Saturday, December 06, 2003

I'm rambling, rambling

It's that season again when the weather gets bone cold. And the advance of my age is going forward since I notice now the phenomena of actually feeling weather. What that means dear youngsters is that my big toe, which apparently is being affected by gout the disease of kings, begins to hurt as soon as it gets around 50 degrees Fahrenheit. I suppose my fluids are being frozen? Or is it my joints that are crystallizing at such low temperatures? At any rate, I can also tell when it's going to rain by the way my toe hurts. I remember something about the pressure of the atmosphere having an effect on the physiology of joints. For the life of me however, I don't remember nor do I know how that phenomena can be translated physically.

While taking a neuroanatomy class I learned that the receptors for cold sensation and the receptors for hot sensation are basically derived from the same type of receptors. That's why when you put your hand on something very cold, the pain that you feel is the same pain as when you put your finger on top of a candle flame. Unfortunately, I hated neuroanatomy because it was pure pain of memorization. The case studies that were presented were so trite and the professor was so perfunctory that it was absolute hell. Added to the pain of that semester was the fact that I was also taking physics. Can someone say a nosedive in my grades? How about my one and only C in college. It still hurts somewhat that I got a C. But hey, I never did like physics.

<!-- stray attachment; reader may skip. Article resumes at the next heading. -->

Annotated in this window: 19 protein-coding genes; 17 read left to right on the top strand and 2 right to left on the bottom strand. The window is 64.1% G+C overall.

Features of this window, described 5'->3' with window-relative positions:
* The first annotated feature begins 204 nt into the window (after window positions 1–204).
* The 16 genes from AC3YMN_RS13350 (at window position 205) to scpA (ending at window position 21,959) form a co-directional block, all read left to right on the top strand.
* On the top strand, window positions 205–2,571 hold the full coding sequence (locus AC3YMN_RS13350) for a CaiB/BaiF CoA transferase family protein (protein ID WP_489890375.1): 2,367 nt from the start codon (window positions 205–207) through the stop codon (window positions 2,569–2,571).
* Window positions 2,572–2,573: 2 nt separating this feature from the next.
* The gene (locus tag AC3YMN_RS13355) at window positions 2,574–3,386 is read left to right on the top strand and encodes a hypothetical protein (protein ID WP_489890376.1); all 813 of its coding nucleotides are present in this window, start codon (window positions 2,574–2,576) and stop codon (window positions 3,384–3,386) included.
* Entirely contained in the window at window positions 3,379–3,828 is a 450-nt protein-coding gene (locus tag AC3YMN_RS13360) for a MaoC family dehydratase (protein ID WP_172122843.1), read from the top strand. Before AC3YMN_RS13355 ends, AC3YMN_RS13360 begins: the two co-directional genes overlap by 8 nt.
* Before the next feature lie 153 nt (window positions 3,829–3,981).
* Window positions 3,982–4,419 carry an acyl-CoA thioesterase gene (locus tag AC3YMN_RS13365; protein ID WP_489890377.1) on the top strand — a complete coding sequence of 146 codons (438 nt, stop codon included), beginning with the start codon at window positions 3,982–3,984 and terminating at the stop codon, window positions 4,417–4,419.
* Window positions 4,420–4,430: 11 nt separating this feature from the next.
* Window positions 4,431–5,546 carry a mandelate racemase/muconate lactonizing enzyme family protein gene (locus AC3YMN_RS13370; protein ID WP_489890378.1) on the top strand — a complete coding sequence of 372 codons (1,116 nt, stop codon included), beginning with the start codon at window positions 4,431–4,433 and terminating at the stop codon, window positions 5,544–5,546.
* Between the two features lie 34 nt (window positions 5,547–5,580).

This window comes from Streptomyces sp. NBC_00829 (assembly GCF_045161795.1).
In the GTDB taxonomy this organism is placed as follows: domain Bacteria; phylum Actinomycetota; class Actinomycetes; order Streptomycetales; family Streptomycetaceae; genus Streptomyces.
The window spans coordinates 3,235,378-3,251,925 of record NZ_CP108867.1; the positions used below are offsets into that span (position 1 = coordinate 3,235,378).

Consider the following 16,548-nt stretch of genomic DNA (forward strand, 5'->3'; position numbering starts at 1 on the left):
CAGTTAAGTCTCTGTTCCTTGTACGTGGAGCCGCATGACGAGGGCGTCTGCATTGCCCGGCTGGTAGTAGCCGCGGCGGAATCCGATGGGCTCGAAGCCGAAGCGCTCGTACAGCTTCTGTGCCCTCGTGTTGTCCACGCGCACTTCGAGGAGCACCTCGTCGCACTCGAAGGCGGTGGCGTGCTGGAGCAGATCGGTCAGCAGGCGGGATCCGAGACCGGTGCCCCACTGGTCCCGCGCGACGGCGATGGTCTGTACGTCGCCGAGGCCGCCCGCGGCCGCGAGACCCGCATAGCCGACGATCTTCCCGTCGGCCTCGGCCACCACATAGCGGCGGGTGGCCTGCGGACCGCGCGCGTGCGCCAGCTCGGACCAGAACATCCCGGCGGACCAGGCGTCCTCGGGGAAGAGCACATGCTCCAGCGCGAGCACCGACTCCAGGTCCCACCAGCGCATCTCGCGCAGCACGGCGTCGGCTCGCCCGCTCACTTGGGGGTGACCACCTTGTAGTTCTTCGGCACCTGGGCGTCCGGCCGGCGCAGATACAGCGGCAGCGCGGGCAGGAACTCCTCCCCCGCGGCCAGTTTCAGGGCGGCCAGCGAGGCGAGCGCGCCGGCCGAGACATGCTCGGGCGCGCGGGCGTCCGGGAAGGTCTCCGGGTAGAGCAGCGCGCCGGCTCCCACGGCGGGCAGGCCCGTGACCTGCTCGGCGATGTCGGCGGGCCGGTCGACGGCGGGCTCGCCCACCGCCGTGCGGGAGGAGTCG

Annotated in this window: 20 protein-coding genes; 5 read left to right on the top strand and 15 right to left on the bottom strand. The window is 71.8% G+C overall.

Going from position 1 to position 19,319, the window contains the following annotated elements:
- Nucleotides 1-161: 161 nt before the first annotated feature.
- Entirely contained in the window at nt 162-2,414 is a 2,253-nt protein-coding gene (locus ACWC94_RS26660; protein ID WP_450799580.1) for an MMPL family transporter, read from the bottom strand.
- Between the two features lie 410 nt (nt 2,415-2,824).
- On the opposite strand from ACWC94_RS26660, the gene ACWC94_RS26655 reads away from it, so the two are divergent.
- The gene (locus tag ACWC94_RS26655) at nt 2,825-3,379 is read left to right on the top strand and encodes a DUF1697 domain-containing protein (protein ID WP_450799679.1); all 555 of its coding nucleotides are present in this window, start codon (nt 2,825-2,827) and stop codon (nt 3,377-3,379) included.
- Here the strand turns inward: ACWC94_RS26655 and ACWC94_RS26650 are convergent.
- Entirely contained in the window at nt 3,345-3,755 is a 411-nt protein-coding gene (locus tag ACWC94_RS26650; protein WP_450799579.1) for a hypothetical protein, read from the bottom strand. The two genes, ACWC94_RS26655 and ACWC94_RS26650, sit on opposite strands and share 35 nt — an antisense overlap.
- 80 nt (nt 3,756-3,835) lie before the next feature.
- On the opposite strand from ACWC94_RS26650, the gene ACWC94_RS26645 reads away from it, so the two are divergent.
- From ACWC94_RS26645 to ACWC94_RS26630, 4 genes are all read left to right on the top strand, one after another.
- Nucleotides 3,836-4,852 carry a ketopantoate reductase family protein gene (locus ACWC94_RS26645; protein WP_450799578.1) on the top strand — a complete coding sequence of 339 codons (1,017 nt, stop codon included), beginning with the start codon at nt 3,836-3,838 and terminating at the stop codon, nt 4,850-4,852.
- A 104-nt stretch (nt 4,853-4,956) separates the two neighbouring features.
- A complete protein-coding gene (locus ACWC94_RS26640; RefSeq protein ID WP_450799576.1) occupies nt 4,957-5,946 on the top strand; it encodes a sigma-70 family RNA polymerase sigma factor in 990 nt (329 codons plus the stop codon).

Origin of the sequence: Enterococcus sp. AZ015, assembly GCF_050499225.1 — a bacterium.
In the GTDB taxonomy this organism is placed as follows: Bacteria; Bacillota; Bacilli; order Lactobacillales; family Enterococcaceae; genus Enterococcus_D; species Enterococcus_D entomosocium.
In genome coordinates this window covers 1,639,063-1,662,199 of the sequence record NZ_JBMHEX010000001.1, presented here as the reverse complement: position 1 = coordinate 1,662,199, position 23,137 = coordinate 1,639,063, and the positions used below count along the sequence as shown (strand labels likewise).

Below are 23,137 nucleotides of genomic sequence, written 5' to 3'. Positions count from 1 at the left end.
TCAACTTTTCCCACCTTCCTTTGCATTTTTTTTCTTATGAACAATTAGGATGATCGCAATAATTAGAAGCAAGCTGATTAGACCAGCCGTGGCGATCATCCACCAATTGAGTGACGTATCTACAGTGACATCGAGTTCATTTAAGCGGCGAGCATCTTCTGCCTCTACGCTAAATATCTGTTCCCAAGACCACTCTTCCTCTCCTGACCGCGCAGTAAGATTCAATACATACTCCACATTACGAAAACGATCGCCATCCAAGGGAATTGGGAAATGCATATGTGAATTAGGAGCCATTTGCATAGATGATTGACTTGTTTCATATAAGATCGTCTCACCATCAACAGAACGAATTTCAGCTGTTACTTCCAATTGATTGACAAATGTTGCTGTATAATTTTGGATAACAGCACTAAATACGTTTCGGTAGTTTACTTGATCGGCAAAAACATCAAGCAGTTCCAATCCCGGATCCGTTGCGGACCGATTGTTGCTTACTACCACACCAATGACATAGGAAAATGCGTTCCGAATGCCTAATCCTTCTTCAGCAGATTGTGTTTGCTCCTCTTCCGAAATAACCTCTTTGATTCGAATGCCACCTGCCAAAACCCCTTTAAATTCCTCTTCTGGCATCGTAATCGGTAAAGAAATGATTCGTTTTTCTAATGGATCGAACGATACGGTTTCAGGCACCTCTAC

Which all brings me to love and the pain associated with that. Funny how I associate love and pain together during my undergraduate years. For that matter, love and pain go with the graduate years too in case you are wondering.

I don't know how you deal with the pain in your heart when faced with unrequited love. It is not quite physiological, but not completely psychological either. I do remember that pain was present in my heart. I also remember that pain or the presence of pain was in my psyche. It hurt to breathe. It also hurt to think. I suppose that the pain that is present while you are in the midst of dealing with a rejection is something that only time can heal.

As a biologist, the only explanation I can say is that the dendritic tree which was formed at the moment of rejection has lost some of its connection. The hormonal lows associated with the rejection have also passed and that is why you eventually recover. In general, if you get over the hurt and don't become psychotic and bitter like most people do, then you come out well adjusted and able to deal with a wide range of strange and foolish people.

No comments: